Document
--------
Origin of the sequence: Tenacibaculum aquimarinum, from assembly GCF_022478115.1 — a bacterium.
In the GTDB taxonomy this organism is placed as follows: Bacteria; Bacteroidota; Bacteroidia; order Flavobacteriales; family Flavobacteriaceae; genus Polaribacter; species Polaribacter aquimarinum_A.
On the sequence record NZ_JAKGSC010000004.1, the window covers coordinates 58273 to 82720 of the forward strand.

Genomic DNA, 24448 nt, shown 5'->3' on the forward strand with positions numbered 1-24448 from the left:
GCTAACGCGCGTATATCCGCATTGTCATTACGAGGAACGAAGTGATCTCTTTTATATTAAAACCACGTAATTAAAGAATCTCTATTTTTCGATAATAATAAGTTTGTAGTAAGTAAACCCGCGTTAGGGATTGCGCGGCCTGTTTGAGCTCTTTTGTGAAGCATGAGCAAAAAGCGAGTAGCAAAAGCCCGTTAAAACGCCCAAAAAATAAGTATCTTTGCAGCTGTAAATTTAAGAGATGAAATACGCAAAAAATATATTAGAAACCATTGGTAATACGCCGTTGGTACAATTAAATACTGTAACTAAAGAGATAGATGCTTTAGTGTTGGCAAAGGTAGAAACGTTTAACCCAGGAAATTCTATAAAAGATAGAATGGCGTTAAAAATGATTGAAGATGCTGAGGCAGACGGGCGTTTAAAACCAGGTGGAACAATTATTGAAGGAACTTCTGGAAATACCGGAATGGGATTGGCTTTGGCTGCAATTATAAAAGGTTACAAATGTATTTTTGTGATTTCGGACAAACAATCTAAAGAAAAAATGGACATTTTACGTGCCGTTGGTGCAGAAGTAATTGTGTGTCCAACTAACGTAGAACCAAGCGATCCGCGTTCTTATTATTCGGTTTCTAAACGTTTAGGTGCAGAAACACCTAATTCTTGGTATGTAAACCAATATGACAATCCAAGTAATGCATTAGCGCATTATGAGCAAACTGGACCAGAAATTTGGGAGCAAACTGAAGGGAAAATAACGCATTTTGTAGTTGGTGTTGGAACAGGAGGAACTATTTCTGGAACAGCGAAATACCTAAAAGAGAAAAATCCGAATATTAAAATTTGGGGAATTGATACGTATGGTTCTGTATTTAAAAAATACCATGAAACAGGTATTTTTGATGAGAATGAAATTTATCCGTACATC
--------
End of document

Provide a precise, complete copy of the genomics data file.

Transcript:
Origin of the sequence: Tenacibaculum aquimarinum, from assembly GCF_022478115.1 — a bacterium.
In the GTDB taxonomy this organism is placed as follows: Bacteria; Bacteroidota; Bacteroidia; order Flavobacteriales; family Flavobacteriaceae; genus Polaribacter; species Polaribacter aquimarinum_A.
On the sequence record NZ_JAKGSC010000004.1, the window covers coordinates 58273 to 82720 of the forward strand.

Genomic DNA, 24448 nt, shown 5'->3' on the forward strand with positions numbered 1-24448 from the left:
GCTAACGCGCGTATATCCGCATTGTCATTACGAGGAACGAAGTGATCTCTTTTATATTAAAACCACGTAATTAAAGAATCTCTATTTTTCGATAATAATAAGTTTGTAGTAAGTAAACCCGCGTTAGGGATTGCGCGGCCTGTTTGAGCTCTTTTGTGAAGCATGAGCAAAAAGCGAGTAGCAAAAGCCCGTTAAAACGCCCAAAAAATAAGTATCTTTGCAGCTGTAAATTTAAGAGATGAAATACGCAAAAAATATATTAGAAACCATTGGTAATACGCCGTTGGTACAATTAAATACTGTAACTAAAGAGATAGATGCTTTAGTGTTGGCAAAGGTAGAAACGTTTAACCCAGGAAATTCTATAAAAGATAGAATGGCGTTAAAAATGATTGAAGATGCTGAGGCAGACGGGCGTTTAAAACCAGGTGGAACAATTATTGAAGGAACTTCTGGAAATACCGGAATGGGATTGGCTTTGGCTGCAATTATAAAAGGTTACAAATGTATTTTTGTGATTTCGGACAAACAATCTAAAGAAAAAATGGACATTTTACGTGCCGTTGGTGCAGAAGTAATTGTGTGTCCAACTAACGTAGAACCAAGCGATCCGCGTTCTTATTATTCGGTTTCTAAACGTTTAGGTGCAGAAACACCTAATTCTTGGTATGTAAACCAATATGACAATCCAAGTAATGCATTAGCGCATTATGAGCAAACTGGACCAGAAATTTGGGAGCAAACTGAAGGGAAAATAACGCATTTTGTAGTTGGTGTTGGAACAGGAGGAACTATTTCTGGAACAGCGAAATACCTAAAAGAGAAAAATCCGAATATTAAAATTTGGGGAATTGATACGTATGGTTCTGTATTTAAAAAATACCATGAAACAGGTATTTTTGATGAGAATGAAATTTATCCGTACATC